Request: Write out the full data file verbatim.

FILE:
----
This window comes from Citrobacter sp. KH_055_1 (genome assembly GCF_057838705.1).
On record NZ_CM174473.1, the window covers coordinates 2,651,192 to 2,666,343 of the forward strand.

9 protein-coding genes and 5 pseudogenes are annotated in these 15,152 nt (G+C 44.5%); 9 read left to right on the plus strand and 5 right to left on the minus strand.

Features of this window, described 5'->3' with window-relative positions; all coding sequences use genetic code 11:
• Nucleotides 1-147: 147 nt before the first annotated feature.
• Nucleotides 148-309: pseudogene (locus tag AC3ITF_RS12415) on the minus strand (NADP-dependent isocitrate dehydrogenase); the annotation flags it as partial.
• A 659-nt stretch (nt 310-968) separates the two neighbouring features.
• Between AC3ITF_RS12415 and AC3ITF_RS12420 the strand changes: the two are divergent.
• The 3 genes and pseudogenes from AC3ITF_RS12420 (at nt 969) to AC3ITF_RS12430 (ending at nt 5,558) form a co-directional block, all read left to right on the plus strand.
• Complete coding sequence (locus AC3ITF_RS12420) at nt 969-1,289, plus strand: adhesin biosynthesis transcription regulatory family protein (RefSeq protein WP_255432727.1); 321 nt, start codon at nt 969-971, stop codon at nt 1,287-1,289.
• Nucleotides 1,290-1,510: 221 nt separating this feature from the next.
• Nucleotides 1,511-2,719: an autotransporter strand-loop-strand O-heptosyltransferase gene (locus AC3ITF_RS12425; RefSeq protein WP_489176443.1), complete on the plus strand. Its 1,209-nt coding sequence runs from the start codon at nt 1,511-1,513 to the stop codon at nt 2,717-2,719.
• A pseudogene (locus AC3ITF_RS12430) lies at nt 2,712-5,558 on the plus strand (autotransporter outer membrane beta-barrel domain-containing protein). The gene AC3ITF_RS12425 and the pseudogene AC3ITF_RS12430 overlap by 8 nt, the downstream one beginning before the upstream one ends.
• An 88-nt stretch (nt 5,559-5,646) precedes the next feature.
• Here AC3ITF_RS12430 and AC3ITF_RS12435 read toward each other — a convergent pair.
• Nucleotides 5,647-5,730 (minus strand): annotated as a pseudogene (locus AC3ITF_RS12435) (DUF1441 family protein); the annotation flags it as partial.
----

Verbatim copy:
This window comes from Citrobacter sp. KH_055_1 (genome assembly GCF_057838705.1).
On record NZ_CM174473.1, the window covers coordinates 2,651,192 to 2,666,343 of the forward strand.

9 protein-coding genes and 5 pseudogenes are annotated in these 15,152 nt (G+C 44.5%); 9 read left to right on the plus strand and 5 right to left on the minus strand.

Features of this window, described 5'->3' with window-relative positions; all coding sequences use genetic code 11:
• Nucleotides 1-147: 147 nt before the first annotated feature.
• Nucleotides 148-309: pseudogene (locus tag AC3ITF_RS12415) on the minus strand (NADP-dependent isocitrate dehydrogenase); the annotation flags it as partial.
• A 659-nt stretch (nt 310-968) separates the two neighbouring features.
• Between AC3ITF_RS12415 and AC3ITF_RS12420 the strand changes: the two are divergent.
• The 3 genes and pseudogenes from AC3ITF_RS12420 (at nt 969) to AC3ITF_RS12430 (ending at nt 5,558) form a co-directional block, all read left to right on the plus strand.
• Complete coding sequence (locus AC3ITF_RS12420) at nt 969-1,289, plus strand: adhesin biosynthesis transcription regulatory family protein (RefSeq protein WP_255432727.1); 321 nt, start codon at nt 969-971, stop codon at nt 1,287-1,289.
• Nucleotides 1,290-1,510: 221 nt separating this feature from the next.
• Nucleotides 1,511-2,719: an autotransporter strand-loop-strand O-heptosyltransferase gene (locus AC3ITF_RS12425; RefSeq protein WP_489176443.1), complete on the plus strand. Its 1,209-nt coding sequence runs from the start codon at nt 1,511-1,513 to the stop codon at nt 2,717-2,719.
• A pseudogene (locus AC3ITF_RS12430) lies at nt 2,712-5,558 on the plus strand (autotransporter outer membrane beta-barrel domain-containing protein). The gene AC3ITF_RS12425 and the pseudogene AC3ITF_RS12430 overlap by 8 nt, the downstream one beginning before the upstream one ends.
• An 88-nt stretch (nt 5,559-5,646) precedes the next feature.
• Here AC3ITF_RS12430 and AC3ITF_RS12435 read toward each other — a convergent pair.
• Nucleotides 5,647-5,730 (minus strand): annotated as a pseudogene (locus AC3ITF_RS12435) (DUF1441 family protein); the annotation flags it as partial.